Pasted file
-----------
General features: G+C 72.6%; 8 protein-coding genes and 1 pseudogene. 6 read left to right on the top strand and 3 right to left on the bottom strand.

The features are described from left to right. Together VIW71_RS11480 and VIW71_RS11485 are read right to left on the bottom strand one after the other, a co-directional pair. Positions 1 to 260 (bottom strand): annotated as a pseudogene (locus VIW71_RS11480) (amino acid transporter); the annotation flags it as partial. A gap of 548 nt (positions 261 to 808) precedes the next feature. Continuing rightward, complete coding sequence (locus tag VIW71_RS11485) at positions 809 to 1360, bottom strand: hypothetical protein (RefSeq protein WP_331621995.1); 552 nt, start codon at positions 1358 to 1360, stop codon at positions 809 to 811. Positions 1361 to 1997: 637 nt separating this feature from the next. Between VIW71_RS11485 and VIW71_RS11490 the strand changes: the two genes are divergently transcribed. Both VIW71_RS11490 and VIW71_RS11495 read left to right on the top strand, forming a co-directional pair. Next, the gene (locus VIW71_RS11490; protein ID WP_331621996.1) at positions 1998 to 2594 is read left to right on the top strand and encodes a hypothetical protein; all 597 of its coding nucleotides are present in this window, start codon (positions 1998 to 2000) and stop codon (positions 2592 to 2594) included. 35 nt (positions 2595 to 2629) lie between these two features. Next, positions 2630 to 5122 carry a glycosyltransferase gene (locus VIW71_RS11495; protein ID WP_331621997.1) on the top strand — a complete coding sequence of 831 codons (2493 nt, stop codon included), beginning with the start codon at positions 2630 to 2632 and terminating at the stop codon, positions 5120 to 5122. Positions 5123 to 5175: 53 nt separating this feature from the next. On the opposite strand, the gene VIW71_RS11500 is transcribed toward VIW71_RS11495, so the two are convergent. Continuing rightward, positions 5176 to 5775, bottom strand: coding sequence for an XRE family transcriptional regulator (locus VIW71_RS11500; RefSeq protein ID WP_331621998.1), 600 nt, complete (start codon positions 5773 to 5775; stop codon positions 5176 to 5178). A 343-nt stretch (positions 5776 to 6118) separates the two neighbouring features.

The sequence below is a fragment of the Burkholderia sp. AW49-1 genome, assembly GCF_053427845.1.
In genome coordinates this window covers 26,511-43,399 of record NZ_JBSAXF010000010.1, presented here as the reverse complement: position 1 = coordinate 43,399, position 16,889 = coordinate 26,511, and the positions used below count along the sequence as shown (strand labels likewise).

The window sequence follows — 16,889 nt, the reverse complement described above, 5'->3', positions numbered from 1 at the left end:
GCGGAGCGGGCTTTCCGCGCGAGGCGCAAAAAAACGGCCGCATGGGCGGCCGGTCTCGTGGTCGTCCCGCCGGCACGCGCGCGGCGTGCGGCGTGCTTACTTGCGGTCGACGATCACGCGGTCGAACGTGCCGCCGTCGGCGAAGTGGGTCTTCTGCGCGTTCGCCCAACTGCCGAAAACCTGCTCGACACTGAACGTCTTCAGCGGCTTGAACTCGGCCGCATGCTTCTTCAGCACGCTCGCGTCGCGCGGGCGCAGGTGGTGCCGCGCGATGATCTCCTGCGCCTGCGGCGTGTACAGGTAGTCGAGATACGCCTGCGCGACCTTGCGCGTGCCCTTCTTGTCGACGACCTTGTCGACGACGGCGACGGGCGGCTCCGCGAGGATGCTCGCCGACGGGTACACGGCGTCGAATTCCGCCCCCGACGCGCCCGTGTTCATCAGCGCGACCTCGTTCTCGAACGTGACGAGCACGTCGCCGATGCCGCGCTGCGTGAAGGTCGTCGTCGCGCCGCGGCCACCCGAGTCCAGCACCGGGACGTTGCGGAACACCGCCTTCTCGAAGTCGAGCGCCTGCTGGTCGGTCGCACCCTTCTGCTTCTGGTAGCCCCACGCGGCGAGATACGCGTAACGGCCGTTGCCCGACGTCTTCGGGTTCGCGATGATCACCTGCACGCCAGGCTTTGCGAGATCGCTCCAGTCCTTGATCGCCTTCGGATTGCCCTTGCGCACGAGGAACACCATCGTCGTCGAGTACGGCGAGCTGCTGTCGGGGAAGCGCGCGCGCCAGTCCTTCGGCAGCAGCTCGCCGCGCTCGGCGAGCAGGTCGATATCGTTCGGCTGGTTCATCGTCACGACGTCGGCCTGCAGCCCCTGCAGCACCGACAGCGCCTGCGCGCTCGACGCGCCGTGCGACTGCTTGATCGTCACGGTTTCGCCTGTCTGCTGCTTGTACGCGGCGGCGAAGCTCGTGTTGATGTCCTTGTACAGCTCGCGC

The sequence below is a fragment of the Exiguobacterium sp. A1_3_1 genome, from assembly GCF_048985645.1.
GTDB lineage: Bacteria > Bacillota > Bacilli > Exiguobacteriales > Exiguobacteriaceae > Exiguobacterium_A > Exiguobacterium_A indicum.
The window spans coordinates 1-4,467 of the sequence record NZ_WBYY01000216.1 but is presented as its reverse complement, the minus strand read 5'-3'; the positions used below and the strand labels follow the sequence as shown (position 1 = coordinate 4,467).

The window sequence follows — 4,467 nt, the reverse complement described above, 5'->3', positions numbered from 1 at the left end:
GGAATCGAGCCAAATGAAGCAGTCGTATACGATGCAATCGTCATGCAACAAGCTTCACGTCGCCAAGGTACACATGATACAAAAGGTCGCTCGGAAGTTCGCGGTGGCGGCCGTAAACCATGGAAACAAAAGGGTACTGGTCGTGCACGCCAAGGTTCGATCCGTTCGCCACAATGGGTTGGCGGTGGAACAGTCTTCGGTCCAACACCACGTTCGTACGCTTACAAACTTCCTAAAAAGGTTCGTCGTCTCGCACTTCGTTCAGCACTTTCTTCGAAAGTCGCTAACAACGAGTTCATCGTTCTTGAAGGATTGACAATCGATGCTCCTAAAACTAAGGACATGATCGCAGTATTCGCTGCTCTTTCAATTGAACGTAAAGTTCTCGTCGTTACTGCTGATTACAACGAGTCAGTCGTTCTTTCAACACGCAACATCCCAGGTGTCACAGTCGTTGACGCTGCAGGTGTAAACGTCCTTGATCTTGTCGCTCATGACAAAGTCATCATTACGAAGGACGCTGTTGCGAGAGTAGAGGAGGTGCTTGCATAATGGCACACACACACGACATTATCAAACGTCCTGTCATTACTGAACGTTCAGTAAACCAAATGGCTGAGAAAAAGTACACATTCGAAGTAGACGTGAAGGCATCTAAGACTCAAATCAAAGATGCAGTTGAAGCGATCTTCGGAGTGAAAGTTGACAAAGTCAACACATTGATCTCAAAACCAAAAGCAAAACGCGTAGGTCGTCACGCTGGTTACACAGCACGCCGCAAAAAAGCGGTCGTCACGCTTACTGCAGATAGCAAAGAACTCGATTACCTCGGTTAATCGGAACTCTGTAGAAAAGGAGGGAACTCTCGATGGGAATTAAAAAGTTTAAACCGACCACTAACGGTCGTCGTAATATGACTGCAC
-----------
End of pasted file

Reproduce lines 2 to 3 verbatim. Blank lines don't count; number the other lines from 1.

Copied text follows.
The features are described from left to right. Together VIW71_RS11480 and VIW71_RS11485 are read right to left on the bottom strand one after the other, a co-directional pair. Positions 1 to 260 (bottom strand): annotated as a pseudogene (locus VIW71_RS11480) (amino acid transporter); the annotation flags it as partial. A gap of 548 nt (positions 261 to 808) precedes the next feature. Continuing rightward, complete coding sequence (locus tag VIW71_RS11485) at positions 809 to 1360, bottom strand: hypothetical protein (RefSeq protein WP_331621995.1); 552 nt, start codon at positions 1358 to 1360, stop codon at positions 809 to 811. Positions 1361 to 1997: 637 nt separating this feature from the next. Between VIW71_RS11485 and VIW71_RS11490 the strand changes: the two genes are divergently transcribed. Both VIW71_RS11490 and VIW71_RS11495 read left to right on the top strand, forming a co-directional pair. Next, the gene (locus VIW71_RS11490; protein ID WP_331621996.1) at positions 1998 to 2594 is read left to right on the top strand and encodes a hypothetical protein; all 597 of its coding nucleotides are present in this window, start codon (positions 1998 to 2000) and stop codon (positions 2592 to 2594) included. 35 nt (positions 2595 to 2629) lie between these two features. Next, positions 2630 to 5122 carry a glycosyltransferase gene (locus VIW71_RS11495; protein ID WP_331621997.1) on the top strand — a complete coding sequence of 831 codons (2493 nt, stop codon included), beginning with the start codon at positions 2630 to 2632 and terminating at the stop codon, positions 5120 to 5122. Positions 5123 to 5175: 53 nt separating this feature from the next. On the opposite strand, the gene VIW71_RS11500 is transcribed toward VIW71_RS11495, so the two are convergent. Continuing rightward, positions 5176 to 5775, bottom strand: coding sequence for an XRE family transcriptional regulator (locus VIW71_RS11500; RefSeq protein ID WP_331621998.1), 600 nt, complete (start codon positions 5773 to 5775; stop codon positions 5176 to 5178). A 343-nt stretch (positions 5776 to 6118) separates the two neighbouring features.

The sequence below is a fragment of the Burkholderia sp. AW49-1 genome, assembly GCF_053427845.1.